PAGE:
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aminations, serve six months at knowledge of their art, and sea, and obtain a certificate that this was obtained almost from his captain that he is fit entirely from practical experito perform efficiently the duties ence afloat, and not from of a lieutenant. What a com- courses of instruction on shore. mentary on the examinations ! The system now in force in the
The effect of a system of Navy is the very contrary of education based on superficial that which prevailed in the courses and examinations has past. All along the line inbeen to give an advantage to struction on shore has been subminds of a superficial type, and stituted for actual practice and to discourage men who aim at experience at sea. The instrucdeep and solid acquirements. tion in gunnery, torpedo, sigProfessor Main of the Ports-nals, and navigation is centred mouth College foresaw this in in harbour or shore establish1870, and said: "In my opinion, ments. It is now a fundain the higher branches of the mental principle in naval trainservice we have more educated, ing that no officer or man can be thoughtful, and intelligent men "hall-marked” in any of these than we shall have among matters on board a sea-going those who are coming on now. ship. He must obtain a cerI think their schoolboy educa- tificate from a shore establishtion on board ship militates ment. To such a pass have against their naval duties and matters come that a gunlayer, vice versa.” The reader is in- or man who lays and fires a vited to consider whether the gun, cannot be made afloat: recent somewhat sensational he must leave the battleship, policy, with its superficial ex- where every facility exists for planatory memoranda, is not training him, and every one, the natural outcome of from the captain downwards, shallow and superficial educa- is directly interested that tional system.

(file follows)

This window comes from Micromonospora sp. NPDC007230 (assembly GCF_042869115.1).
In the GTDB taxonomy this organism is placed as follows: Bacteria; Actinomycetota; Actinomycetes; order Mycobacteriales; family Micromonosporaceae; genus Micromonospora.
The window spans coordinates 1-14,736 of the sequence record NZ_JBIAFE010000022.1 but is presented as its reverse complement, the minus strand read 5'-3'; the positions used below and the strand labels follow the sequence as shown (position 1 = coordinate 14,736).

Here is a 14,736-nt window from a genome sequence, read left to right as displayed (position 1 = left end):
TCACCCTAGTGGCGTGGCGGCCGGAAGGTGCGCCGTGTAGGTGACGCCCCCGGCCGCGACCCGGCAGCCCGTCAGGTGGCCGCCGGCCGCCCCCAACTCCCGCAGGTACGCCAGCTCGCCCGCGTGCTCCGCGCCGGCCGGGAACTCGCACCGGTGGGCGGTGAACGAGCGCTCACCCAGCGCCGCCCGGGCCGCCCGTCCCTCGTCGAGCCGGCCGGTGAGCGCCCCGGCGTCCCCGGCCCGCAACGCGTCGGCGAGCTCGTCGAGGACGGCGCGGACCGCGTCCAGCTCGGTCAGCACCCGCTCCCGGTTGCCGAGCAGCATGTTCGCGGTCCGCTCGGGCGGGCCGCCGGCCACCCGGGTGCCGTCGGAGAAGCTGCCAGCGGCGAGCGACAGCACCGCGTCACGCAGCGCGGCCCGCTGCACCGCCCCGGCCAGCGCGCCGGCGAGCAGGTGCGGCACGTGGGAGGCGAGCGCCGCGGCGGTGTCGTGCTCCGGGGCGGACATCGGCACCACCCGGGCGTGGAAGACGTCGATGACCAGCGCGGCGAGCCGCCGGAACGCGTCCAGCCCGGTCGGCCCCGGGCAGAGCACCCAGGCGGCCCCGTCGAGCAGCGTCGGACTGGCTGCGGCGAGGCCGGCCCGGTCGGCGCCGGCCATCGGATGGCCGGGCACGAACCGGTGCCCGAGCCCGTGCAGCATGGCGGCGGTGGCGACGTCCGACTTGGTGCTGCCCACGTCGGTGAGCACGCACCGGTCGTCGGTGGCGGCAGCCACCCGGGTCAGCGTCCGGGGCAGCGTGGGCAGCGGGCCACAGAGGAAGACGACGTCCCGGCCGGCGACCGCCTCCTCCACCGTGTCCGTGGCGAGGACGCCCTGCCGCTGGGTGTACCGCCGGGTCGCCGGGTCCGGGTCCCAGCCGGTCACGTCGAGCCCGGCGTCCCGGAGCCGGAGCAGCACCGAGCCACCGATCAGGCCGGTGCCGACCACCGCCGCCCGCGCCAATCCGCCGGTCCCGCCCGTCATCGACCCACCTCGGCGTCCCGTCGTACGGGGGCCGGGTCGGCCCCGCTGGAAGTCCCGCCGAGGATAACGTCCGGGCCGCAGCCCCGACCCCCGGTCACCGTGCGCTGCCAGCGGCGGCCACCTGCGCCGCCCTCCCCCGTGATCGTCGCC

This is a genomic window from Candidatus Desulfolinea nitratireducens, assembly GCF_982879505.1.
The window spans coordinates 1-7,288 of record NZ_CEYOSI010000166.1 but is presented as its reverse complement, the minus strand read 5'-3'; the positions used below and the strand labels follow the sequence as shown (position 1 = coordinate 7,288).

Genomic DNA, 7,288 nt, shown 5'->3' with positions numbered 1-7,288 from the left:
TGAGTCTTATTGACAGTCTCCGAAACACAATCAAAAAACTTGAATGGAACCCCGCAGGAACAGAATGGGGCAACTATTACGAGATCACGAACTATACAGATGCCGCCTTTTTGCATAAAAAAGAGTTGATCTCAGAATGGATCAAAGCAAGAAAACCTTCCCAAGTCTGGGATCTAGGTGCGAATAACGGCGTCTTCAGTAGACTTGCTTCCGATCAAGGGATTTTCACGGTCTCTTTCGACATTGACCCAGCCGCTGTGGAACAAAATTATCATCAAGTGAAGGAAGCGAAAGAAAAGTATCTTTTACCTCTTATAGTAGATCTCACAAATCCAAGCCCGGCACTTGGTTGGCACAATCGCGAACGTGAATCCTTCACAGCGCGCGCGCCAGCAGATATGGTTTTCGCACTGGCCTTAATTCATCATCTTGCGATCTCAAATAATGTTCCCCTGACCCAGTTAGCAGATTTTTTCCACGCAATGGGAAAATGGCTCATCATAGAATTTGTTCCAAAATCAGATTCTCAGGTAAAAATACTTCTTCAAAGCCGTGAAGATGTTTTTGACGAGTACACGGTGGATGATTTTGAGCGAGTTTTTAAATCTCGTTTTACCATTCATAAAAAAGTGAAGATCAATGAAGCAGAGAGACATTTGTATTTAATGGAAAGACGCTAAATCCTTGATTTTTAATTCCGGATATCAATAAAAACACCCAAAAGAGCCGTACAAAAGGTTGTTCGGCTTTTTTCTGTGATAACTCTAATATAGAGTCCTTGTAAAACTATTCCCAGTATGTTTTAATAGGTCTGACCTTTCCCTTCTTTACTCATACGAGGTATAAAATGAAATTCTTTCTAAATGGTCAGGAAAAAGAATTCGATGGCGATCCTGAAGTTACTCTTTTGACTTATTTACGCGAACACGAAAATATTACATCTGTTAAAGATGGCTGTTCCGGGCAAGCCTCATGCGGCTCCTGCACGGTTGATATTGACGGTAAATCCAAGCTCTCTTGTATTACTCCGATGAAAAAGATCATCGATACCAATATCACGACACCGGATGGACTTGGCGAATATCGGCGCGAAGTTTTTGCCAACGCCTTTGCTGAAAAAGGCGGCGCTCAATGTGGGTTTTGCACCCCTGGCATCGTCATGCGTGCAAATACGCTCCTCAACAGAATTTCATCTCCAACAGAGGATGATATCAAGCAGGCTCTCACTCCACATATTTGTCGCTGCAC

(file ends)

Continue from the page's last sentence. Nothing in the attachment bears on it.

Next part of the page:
he should shoot well and It is difficult to understand be thoroughly competent; how men have come to be satis- he must go to a school on fied with such a state of things. shore, where only artificial arThey must have been blinded rangements exist for teaching by the change from sail to him, and no one has any direct steam. Misled by the much interest in his efficiency. Gunmisused word "science,” they nery has been referred to more have come to think that exact particularly, but the argument knowledge is a plant of modern is equally applicable to other growth, and can only be de- branches. The tendency of all rived from books,—that prac- such schools is towards formaltical acquaintance with the ism. At such establishments, thing itself is secondary to a surrounded with “ make-betheoretical knowledge of it. lieve," a great deal of perfectly They have forgotten that the useless matter will inevitably officers and men of the past be taught. These schools are